Plans for a £1.7 billion ($2.35 billion) project in the U.K. incorporating technologies including underwater turbines, floating solar power and battery storage have been announced, with those behind the development hoping it will generate thousands of jobs.

The Blue Eden project, as it’s known, would be located on the waterfront of Swansea, a coastal city in southwest Wales. In an announcement Monday, Swansea Council said the project had been made possible through private sector funding.

It is being led by a tech firm called DST Innovations and other business partners. DST Innovations is headquartered in Wales. Support is also coming from Swansea Council and Associated British Ports.

Delivery of Blue Eden would take place in three phases across a period of 12 years. A key element would be “a newly designed tidal lagoon” with “underwater turbines generating 320 megawatts of renewable energy.”

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Other plans for the project include: A plant focused on producing batteries for renewable energy storage; a floating solar array spanning 72,000 square meters; around 150 “floating” homes; and a battery facility that would store the energy produced by the project, using it to power operations.

It’s envisaged that Blue Eden would also be home to an oceanic and climate change research center.

Rob Stewart, who is leader of Swansea Council, called the project “a game-changer for Swansea, its economy and renewable energy in the UK, and crucially it can be delivered without the need for government subsidies.”

This is not the first time a tidal lagoon project has been proposed for Swansea. In June 2018, the U.K. government rejected plans for a £1.3 billion tidal lagoon in Swansea Bay.

There are high hopes for Blue Eden, however. “Swansea has one of the highest tidal ranges in the world, and this scheme will allow us to utilise the energy it provides to support our planet for future generations in a world-leading project we can all be proud of,” Julie James, who is member of the Welsh Parliament for Swansea West, said in a statement.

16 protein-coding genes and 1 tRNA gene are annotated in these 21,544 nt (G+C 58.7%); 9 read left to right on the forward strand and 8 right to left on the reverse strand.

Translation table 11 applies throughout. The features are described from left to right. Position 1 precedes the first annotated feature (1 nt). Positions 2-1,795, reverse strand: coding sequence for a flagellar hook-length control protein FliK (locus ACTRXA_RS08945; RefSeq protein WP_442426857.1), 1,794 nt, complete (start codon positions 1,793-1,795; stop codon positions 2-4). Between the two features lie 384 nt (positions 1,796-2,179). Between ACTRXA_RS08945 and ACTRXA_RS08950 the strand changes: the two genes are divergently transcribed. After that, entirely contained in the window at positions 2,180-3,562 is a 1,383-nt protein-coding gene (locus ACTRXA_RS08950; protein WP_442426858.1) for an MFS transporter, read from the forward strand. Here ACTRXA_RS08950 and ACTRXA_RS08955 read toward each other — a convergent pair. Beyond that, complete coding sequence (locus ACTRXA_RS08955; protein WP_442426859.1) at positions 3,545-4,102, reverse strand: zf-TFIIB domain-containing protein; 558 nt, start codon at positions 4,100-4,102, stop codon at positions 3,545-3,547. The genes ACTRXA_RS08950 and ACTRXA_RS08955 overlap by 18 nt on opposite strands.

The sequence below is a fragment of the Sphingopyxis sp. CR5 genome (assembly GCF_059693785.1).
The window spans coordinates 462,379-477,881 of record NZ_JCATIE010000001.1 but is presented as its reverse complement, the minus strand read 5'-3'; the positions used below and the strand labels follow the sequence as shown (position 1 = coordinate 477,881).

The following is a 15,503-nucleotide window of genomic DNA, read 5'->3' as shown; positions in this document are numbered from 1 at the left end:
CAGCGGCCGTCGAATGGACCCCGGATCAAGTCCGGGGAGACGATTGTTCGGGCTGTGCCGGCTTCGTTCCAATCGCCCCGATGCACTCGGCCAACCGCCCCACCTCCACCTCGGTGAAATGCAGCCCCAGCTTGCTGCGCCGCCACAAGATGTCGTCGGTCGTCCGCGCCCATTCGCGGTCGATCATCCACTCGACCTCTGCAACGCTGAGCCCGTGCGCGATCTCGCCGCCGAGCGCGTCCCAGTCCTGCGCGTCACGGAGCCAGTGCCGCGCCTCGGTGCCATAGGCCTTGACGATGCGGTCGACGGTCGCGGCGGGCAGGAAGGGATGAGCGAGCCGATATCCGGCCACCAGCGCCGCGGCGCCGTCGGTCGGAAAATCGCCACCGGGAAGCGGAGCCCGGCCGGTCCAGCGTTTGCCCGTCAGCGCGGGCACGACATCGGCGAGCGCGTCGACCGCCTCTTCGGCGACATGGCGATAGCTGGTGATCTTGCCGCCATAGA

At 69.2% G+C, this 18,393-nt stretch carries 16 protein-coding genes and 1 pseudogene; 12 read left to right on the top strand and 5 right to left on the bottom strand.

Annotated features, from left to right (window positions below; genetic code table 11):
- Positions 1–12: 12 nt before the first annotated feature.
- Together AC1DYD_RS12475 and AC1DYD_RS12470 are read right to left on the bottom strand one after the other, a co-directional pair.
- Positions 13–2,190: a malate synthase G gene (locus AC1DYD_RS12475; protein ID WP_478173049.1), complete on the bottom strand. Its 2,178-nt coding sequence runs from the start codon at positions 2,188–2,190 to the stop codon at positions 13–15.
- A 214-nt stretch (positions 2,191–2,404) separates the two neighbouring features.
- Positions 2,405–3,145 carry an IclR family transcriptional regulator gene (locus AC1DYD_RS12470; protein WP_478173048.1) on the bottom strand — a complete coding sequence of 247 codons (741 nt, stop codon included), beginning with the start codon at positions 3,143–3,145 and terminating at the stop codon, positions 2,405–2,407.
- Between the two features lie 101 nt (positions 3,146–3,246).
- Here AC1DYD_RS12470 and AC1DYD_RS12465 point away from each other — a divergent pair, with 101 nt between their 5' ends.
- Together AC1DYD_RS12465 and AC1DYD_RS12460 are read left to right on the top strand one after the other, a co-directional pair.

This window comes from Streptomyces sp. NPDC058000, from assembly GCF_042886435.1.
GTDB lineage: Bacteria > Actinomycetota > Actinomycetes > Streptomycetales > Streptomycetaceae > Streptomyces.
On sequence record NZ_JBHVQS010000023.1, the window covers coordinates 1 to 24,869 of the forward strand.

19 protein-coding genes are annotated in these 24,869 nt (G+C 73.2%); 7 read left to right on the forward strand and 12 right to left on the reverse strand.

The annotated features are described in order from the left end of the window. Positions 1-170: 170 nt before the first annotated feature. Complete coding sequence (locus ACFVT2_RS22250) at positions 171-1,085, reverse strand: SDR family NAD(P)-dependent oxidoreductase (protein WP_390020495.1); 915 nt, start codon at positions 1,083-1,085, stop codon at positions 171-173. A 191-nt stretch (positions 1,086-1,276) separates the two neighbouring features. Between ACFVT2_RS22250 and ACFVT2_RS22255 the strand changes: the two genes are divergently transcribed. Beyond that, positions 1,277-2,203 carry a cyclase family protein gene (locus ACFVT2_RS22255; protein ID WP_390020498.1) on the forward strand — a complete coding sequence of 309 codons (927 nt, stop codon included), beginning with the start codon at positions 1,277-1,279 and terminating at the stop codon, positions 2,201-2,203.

The British Hydropower Association describes tidal range projects as involving the high tide being “stored behind a bund or lagoon wall and then released through turbines as the tide falls and electrical energy is produced.”

As the tide turns, water will flow in the other direction, “powering the turbines once again.”

Tidal power has been around for decades — EDF’s 240 MW La Rance tidal power plant in France dates back to the 1960s — but recent years have seen a number of new projects take shape.

In July 2021, for example, a tidal turbine weighing 680 metric tons, and dubbed “the world’s most powerful,” started grid-connected power generation at the European Marine Energy Centre in Orkney, an archipelago located north of mainland Scotland.

“Our vision is that this project is the trigger to the harnessing of tidal stream resources around the world to play a role in tackling climate change whilst creating a new, low-carbon industrial sector,” Andrew Scott, the CEO of Orbital Marine Power, said at the time.

According to EMEC, “tidal stream devices … are broadly similar to submerged wind turbines and are used to exploit the kinetic energy in tidal currents.”

Back in Wales, construction on Blue Eden could commence in 2023, subject to planning consent.



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